skip to primary navigationskip to content

Past Events

Events which have already happened.
Quantum Dot Biosensors- Christian Cimorra (TFM)

Mott Seminar Room
From Dec 15, 2011 02:30 PM to Dec 15, 2011 03:30 PM
A novel sensing approach for the detection of analytes based on the photonic properties of Quantum Dots (QD) will be described with particular reference to medical applications. Photoluminescence (PL) from the QD nanocrystal lattice is contained and stabilised by capping agents, which can be designed to react to microenvironmental molecules thus conferring a quantifiable photo-physical effect. The functional agent of choice is the biomolecule Glutathione (GSH) due to its reducing potential and metal-ion complexation abilities. In addition, the relatively simple and facile synthesis methodology delivers controllable size-dependant QD architectures with tunnable emissions (480nm-410nm) offering multiplexing potential. The performance of a glucose sensing platform will be the model for the proof-of-concept.

Resistivity of Metal Oxides- Lakshay Jethi (TFM)

Mott Seminar Room
From Dec 08, 2011 02:30 PM to Dec 08, 2011 03:30 PM
Cobalt ferrite nanoparticles prepared by chemical co-precipitation route were synthesized and characterized using XRD, infra-red spectroscopy and electron paramagnetic resonance spectroscopy. These nanoparticles can be used for sensing ethanol vapours. The physical properties relevant to sensing aspects are investigated. The resistance, responsiveness, sensitivity, optimum working temperature and response time of cobalt ferrite nanoparticle based semiconductor ethanol vapour sensor are obtained from the response and recovery curves. They are practically the same with minor deviations in the studied temperature range. The results show that the largest resistance increase was observed in the 25ºC measurements. On varying the alcohol vapour concentration, the resistance of the sensor varies slightly in a particular temperature operating range. The mechanism for sensing ethanol will also be described.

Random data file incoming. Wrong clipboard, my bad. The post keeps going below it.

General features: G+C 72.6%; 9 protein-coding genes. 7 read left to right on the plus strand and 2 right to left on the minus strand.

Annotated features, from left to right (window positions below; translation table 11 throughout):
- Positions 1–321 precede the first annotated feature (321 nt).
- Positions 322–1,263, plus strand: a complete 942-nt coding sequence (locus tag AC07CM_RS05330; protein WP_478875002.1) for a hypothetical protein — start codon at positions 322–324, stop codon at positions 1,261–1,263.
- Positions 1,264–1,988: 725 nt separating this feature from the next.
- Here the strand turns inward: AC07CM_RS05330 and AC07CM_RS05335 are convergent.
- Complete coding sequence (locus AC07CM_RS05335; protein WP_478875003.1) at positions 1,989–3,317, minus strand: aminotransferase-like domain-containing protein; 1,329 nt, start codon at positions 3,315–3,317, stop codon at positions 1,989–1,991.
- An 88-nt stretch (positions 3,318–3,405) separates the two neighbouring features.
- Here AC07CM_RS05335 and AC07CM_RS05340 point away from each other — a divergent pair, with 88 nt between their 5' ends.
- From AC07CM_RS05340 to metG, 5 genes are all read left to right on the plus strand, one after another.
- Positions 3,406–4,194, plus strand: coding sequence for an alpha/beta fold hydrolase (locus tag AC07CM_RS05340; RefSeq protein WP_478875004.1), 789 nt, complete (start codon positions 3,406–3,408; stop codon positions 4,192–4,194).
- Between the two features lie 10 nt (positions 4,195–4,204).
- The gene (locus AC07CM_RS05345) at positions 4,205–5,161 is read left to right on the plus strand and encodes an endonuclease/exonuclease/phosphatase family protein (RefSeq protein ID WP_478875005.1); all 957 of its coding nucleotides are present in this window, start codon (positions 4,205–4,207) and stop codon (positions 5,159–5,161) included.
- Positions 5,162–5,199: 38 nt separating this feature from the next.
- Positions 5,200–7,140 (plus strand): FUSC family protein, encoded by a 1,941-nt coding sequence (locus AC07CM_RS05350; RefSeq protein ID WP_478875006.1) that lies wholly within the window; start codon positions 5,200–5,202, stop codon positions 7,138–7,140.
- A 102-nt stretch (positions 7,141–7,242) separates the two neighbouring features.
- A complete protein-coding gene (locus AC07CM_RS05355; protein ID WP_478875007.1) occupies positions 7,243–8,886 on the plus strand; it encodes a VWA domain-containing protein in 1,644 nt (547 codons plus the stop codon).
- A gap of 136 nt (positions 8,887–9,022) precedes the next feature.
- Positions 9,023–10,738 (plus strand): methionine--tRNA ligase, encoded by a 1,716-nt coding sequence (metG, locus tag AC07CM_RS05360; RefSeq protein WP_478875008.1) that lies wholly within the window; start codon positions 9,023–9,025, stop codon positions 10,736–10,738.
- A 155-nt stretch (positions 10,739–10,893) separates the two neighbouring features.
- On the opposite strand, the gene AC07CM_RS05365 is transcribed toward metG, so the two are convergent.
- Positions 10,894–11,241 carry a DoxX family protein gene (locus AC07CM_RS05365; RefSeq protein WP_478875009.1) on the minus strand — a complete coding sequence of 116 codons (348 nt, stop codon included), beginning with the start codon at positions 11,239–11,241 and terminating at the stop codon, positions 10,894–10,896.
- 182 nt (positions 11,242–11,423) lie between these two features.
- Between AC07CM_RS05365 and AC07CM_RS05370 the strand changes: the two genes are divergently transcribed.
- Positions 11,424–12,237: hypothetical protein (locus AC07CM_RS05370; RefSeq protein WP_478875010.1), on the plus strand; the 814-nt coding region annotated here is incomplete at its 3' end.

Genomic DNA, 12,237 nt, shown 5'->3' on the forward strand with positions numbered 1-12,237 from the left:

Electronically Driven Major-Reversal with No Major Field-Dr Massimo Ghidini (Materials Sciences)

Mott Seminar Room
From Dec 01, 2011 02:30 PM to Dec 01, 2011 03:30 PM
The electrical reversal of magnetization is one of the key goals in the study of multiferroic and magnetoelectric materials, and was recently demonstrated in ferromagnetic films using strain1 or exchange bias2 from multiferroic single-crystal substrates. However, each reversal event required the reversal of an applied magnetic field, and so repeatable magnetic reversal under purely electrical control remains an outstanding goal. Here we perform microscopic investigations of commercially manufactured multilayer capacitors (MLCs) which serendipitously display strain-mediated magnetoelectric coupling between magnetostrictive Nielectrodes and piezoelectric BaTiO3 (BTO) dielectric layers. Magnetic force microscopy (MFM) reveals perpendicularly magnetized features in the electrode layers that exhibit electrically driven repeatable magnetization reversals with no applied magnetic field. Micromagnetic modelling supports our interpretation that this non-volatile magnetization reversal may be achieved via a dynamic process that is associated with a temporary reduction in perpendicular uniaxial magnetic anisotropy driven by strain from fast and reversible voltage-driven ferroelectric-domain switching. I will also report on the reversible control of perpendicular magnetic anisotropy in polycrystalline nickel films evaporated on single-crystal ferroelectric BTO substrates via thermal and electrical treatments. We have employed both MFM and photoemission electron microscopy with magnetic contrast from x-ray magnetic circular dichroism (XMCD-PEEM), to study the effects of thermally and electrically driven changes in the BTO substrate on the magnetic domain structure of the nickel films. I will show that the perpendicular component of the magnetization can be erased and reset by thermally cycling through the structural transitions of the substrate and more importantly, it can be reversibly electrically controlled at room temperature.